Film Music 1976 – 2020
UMC (Universal Music Catalogue)
Brian Eno: dreamer, schemer, enabler, conceptualist, visual artist – he’d be important if he wasn’t in any way connected to music. And though he doth almost protest too much as blatant “Non-Musician” his influence is towering. I always say that his fingerprints are all over any serious music collection whether you know it or not – but I guess if its in any way a ‘serious’ music collection then you do know it. Point is you can approach Eno from one of many angles – collaborator, producer, conceptualist, arty singer/songwriter, ambient pioneer – or you can be there for all of it. One other job-skill for his LinkedIn profile is Soundtrack Composer.
I was so excited about this compilation – feel like I’ve been waiting for it forever, and felt very emotional, nostalgic and connected to the experience of listening to this – even though a lot of it is music I have heard before. The best compilations, whether single artist overview or a group of songs from an era or a thematic approach, make you hear the music all over again and as if brand new.
One of the revelations here is how good some of the music was by Passengers; that Eno and U2 stopgap project. One of the revelations here is that Eno should actually sing more – Under (from the movie Cool World) in particular is an effective piece of pre-Chillout pop, You Don’t Miss Your Water (from Married To The Mob) is that sweet, spectral gospel that Eno has always had as part of his oeuvre. One of the other revelations here is that there are films you will want to go back and watch again because of a snatch of the music, or films you’ve never seen that you want to connect with because of this music. I’m yet to watch the TV show Top Boy, despite many recommendations. But it’s been bumped further up a long list because of the mood made by Eno for its opening credits which also perfectly opens this compilation.
There are more obvious sequences from more obvious films – the gorgeous tranquillity of Deep Blue Day (originally from Apollo Atmospheres) was dementedly places in a dream-sequence for Trainspotting; so hearing it here evokes that scene rather than some of Eno’s more relaxed, post-ambient vibes.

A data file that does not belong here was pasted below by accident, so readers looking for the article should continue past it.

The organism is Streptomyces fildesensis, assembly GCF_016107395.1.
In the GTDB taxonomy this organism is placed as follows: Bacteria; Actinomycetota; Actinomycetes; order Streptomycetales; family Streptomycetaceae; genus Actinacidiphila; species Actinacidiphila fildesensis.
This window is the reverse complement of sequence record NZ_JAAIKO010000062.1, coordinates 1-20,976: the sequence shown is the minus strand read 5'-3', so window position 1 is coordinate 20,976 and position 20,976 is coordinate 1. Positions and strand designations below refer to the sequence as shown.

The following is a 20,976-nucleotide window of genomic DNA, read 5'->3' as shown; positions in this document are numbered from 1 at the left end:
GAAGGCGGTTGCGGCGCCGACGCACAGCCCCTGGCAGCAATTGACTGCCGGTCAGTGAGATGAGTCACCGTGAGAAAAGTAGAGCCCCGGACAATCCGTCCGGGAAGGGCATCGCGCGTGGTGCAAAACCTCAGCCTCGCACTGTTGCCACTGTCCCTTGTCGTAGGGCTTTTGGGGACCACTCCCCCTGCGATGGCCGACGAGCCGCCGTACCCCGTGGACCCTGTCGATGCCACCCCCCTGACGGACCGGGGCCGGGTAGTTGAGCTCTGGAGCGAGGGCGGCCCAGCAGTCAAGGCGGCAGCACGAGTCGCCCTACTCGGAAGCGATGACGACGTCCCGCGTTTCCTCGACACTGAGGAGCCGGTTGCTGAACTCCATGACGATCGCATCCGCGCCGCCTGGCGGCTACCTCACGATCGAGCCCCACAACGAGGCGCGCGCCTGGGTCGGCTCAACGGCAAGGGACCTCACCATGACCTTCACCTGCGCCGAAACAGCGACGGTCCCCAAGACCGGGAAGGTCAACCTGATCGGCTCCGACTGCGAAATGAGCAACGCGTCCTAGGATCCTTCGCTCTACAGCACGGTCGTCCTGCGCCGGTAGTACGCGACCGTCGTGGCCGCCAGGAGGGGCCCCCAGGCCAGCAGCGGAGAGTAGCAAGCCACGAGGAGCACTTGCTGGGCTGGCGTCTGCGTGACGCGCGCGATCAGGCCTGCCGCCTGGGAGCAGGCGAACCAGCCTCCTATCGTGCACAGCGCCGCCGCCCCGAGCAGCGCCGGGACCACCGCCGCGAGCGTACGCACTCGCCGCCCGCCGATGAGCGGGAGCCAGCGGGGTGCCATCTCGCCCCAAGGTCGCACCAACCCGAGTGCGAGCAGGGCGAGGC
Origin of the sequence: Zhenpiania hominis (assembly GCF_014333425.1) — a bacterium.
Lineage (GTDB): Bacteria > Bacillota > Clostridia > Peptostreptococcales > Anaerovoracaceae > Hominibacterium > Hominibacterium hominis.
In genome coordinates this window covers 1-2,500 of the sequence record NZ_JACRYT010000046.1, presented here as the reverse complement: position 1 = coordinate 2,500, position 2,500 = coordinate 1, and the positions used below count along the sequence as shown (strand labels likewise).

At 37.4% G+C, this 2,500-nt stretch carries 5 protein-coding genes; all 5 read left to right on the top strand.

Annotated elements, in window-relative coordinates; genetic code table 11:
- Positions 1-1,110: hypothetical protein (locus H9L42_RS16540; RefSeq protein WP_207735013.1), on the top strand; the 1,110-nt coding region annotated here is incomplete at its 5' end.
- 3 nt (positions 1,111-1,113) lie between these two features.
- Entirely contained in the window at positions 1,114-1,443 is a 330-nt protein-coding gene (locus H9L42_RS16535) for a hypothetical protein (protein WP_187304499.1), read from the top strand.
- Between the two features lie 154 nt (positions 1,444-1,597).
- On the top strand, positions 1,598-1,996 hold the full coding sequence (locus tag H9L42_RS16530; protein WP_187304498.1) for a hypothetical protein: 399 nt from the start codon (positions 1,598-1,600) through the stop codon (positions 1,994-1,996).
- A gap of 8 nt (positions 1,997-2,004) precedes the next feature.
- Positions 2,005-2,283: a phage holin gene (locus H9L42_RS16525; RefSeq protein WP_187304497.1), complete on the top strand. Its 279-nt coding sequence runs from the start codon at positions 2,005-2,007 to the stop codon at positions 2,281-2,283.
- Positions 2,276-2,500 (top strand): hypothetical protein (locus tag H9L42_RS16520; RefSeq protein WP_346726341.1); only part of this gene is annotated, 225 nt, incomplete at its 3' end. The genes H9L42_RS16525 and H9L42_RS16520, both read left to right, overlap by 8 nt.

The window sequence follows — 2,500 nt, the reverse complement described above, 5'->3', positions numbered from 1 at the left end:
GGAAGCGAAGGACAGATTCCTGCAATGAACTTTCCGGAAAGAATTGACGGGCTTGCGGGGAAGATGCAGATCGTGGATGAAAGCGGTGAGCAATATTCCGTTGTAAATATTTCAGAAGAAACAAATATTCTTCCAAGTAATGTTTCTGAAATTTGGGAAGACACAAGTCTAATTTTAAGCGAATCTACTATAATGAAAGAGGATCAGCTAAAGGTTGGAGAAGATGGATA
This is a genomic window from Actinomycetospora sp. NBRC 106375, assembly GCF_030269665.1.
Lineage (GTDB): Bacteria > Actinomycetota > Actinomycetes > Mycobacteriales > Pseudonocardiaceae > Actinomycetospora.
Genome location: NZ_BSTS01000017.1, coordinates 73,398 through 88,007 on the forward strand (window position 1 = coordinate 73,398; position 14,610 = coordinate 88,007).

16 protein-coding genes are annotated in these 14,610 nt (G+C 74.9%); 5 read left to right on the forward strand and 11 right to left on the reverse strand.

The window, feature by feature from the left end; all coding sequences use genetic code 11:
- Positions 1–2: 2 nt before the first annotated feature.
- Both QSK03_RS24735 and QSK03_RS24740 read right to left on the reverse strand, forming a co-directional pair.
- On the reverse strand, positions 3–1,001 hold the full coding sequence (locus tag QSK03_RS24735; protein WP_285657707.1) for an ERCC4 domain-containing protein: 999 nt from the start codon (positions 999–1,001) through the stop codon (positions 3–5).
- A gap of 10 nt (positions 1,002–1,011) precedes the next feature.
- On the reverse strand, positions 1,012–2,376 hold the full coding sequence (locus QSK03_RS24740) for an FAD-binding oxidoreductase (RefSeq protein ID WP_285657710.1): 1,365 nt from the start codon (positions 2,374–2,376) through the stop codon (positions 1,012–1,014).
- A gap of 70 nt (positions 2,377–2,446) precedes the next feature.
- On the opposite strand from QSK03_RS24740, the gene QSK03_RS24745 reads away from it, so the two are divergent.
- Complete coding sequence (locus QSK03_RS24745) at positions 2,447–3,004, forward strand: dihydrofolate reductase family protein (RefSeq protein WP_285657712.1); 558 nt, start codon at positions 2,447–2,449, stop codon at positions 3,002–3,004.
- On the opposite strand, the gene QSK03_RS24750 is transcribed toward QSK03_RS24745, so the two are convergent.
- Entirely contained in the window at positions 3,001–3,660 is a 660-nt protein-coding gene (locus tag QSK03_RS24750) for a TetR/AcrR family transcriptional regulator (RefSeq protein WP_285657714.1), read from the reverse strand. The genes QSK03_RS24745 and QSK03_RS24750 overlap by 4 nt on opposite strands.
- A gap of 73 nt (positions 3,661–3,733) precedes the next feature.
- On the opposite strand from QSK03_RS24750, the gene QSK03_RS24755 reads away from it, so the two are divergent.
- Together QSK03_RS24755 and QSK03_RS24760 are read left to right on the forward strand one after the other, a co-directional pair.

That in fact could be a subtitle in a way, post-ambient vibes. For this isn’t ever as Not-Entirely-Present as his Ambient series of albums but there are shades taken from that. And it’s never quite the singer/songwriter vibe and it’s never quite the producer vibe. But again it’s bits and pieces from all of those worlds, made to swirl anew here.
Brian Eno was my most listened to artist in 2020, Spotify tells me. Mostly that was the ambient albums and of course that lovely new collaboration with his brother Roger. And it was some of his angrier, art-punk too. But it was also this. This wonderful compilation of thoughtful film pieces – Ship In A Bottle from The Lovely Bones, Blood Red from BBC Arena’s doco on Francis Bacon, the glorious Prophecy Theme from Dune – I’m thinking always of both the music and the movies when I listen to these pieces in this order and in this way. I’m thinking always of the enormity of Eno’s contribution. The deceptive simplicity of his conceptualisation.
Film Music 1976 – 2020 was worth waiting for. It’s been building my whole life; that’s the timespan that he’s actually been building these pieces in. It’s exquisite. Subtly moving. It’s up there with Morricone in terms of Happy Place music for me.
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